Brent Spiner on how Patrick Stewart's pronunciation of 'Data' changed how Americans say the word

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Maybe related: after living in new york with it’s nassau ave, and listening to the beach boys sing about “nassau town” a thousand times, I keep inadvertently saying “Nah-saw” when I mean NASA.

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Pre “grew the beard” TNG has more nostalgia for me than pre “hired the Pratt” Parks & Rec.

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Wait, are you being serious? It’s Star Trek. People have written… quite a lot about that.


Say whaaa?

As someone using “data” as the plural of “datum” since the latter 60s, I have never heard it pronounced any other way. However, $HERSELF observes that this may be an artifact of my being a parochial Americanophone, where she was exposed early to the Britophonic pronunciations of words like “Aunt.” Take that for what it’s worth.


I took DP1 (Data Processing One) in high school in the Maryland suburbs of Washington, DC in 1977. We learned BASIC and COBOL. It was definitely day-ta.


Reminds me of the time Data had to call out Dr. Polaski for her blatant insensitivity toward non-organic life forms.


an all time favorite moment, particularly because the expectation would be that Data would explain the obvious difference in the vowell sound, but rather in a stroke of brilliant contextual awareness, points out the even more obvious overlooked by the Dr.


Uh, no. It’s been Day-tah my entire life, and I predate ST:TOS by a few years.


It was always day-tuh for me, too. That also seemed to be the standard in American STEM circles going back a long way.

Also, has anyone written about out how much … weirder? creepier? offbeat? … early TNG was?

Someone probably has. For myself, I always found that vibe really came out in episodes with Q (including the pilot episode). John De Lancie is one of those actors who really can have an outsized effect on the entire ensemble (although that can be said about most of the regular cast, including Spiner).


I got the impression that when they brought in Dr. Polaski as a temporary replacement for Dr. Crusher the writers decided to go for a “McCoy/Spock” dynamic, except instead of dropping slurs like “Green-blooded hobgoblin” she’d just take every opportunity to point out that he wasn’t a real person. I don’t think it really ever worked on screen, it just made her look like a small-minded Space Bigot.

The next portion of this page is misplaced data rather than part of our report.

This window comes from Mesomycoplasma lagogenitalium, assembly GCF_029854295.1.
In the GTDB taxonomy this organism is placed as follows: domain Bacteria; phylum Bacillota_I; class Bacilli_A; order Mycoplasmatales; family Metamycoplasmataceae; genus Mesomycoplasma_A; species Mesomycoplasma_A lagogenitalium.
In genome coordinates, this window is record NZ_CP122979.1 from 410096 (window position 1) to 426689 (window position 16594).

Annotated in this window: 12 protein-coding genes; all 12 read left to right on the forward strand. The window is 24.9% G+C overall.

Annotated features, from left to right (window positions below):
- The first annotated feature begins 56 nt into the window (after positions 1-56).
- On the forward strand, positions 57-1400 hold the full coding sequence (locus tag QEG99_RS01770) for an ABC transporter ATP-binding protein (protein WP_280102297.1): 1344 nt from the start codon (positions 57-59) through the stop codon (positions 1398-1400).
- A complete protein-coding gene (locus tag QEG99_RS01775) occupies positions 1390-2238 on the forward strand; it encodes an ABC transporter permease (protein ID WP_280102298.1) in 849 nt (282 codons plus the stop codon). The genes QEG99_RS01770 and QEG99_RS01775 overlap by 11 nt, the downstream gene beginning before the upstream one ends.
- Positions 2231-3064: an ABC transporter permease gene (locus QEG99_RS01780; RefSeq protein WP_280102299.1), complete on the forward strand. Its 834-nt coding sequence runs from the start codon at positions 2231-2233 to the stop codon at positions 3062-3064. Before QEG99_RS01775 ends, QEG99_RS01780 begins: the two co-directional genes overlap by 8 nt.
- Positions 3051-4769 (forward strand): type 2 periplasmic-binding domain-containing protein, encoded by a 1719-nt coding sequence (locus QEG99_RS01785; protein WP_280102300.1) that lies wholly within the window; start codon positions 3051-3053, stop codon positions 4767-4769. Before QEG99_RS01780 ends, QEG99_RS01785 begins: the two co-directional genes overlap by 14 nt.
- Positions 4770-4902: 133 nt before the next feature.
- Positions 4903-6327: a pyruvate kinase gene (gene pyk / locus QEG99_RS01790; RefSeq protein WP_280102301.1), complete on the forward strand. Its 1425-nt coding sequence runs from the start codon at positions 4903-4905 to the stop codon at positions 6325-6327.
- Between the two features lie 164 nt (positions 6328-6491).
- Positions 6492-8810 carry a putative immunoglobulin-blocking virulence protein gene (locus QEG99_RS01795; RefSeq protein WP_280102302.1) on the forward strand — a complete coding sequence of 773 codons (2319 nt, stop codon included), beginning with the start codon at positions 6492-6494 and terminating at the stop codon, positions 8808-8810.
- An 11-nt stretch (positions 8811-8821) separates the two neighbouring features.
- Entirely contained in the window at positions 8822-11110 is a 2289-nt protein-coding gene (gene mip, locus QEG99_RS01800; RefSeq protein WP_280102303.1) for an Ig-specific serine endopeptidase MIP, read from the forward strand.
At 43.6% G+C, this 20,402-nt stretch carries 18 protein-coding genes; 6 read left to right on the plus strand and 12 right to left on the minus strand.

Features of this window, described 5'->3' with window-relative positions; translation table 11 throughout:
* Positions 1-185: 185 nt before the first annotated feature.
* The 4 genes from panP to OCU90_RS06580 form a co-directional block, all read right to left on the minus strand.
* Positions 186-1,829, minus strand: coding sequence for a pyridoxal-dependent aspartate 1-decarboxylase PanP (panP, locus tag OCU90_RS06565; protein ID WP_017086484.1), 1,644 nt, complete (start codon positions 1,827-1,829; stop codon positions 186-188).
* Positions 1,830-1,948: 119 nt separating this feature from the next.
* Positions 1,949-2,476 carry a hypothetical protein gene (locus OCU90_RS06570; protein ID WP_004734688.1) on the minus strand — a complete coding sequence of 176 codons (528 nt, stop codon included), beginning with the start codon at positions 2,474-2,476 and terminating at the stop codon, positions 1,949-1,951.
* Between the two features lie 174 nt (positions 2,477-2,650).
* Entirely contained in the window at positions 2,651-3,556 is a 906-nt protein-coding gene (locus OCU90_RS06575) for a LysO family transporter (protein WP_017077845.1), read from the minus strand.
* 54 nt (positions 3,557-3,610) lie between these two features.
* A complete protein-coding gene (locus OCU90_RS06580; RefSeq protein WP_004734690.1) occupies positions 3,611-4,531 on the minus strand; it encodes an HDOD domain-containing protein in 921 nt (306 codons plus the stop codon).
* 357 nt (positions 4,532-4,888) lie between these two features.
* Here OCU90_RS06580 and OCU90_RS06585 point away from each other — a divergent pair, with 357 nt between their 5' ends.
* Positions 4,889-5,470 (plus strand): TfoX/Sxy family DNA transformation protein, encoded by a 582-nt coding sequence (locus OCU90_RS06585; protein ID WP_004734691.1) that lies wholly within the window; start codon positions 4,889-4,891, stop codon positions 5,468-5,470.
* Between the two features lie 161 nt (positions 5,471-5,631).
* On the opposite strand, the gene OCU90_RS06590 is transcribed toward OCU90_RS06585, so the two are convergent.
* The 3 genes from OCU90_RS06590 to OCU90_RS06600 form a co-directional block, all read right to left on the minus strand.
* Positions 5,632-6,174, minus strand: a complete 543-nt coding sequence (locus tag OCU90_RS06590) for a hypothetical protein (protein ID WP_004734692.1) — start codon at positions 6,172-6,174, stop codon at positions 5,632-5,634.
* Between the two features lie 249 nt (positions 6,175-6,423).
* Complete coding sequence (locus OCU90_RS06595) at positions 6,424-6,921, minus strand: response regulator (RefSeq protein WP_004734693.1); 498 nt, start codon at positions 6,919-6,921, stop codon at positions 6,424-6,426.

It’s weird because for me (USA) it has always been DAY-tuh, but people I’ve worked with from the European countries say it the other way.


I agree. Pulaski was a misfire of a character all around. No offense to Diana Muldaur, who’s a solid actor.


I don’t know about Sir Patrick changing the way we pronounce “data” But I’m virtually certain that he increased the sales of “Tea, Earl Grey, Hot” By an order of magnitude.


Honestly i don’t know what pronunciation i use now that i think about it. I’m kind of weird on how i say words because i change how i say them without much thought or reason.

I’m say “data” right now.


And then you’ve got stuff like A New Hope, where Motti, played by an American actor in a London studio, says “datta-tapes”. I honestly can’t remember how I pronounced “data” before TNG. But I say it correctly now.

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Speaking of the early TNG episodes being weird: remember that episode where Data and Tasha Yar do it?

Yeah me either because I’ve long since drank it out of memory.


As disturbing as it was it did lead to a pretty epic nerdcore rap

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I love the rewatch summaries!

George Takei is seriously ripped and his performance is nothing short of brilliant and delightful. He makes his way to the bridge where he believes Kirk to be Cardinal Richelieu (snicker) and attempts to “rescue” Uhura, a “fair maiden” (“Sorry, neither!” she responds). He is only subdued thanks to Spock’s absurdly OP race bonus, the Vulcan nerve pinch (to which Kirk famously responds: “I’d like you to teach me that sometime.” No kidding! Sign me up, too!).

TOS had some great dialogue. “Sorry, neither!” was reportedly Nichelle Nichols’ ad lib.

Edit: Or maybe not an ad lib:

Credit to and the Star Trek fact checkers; the fandom is unreal.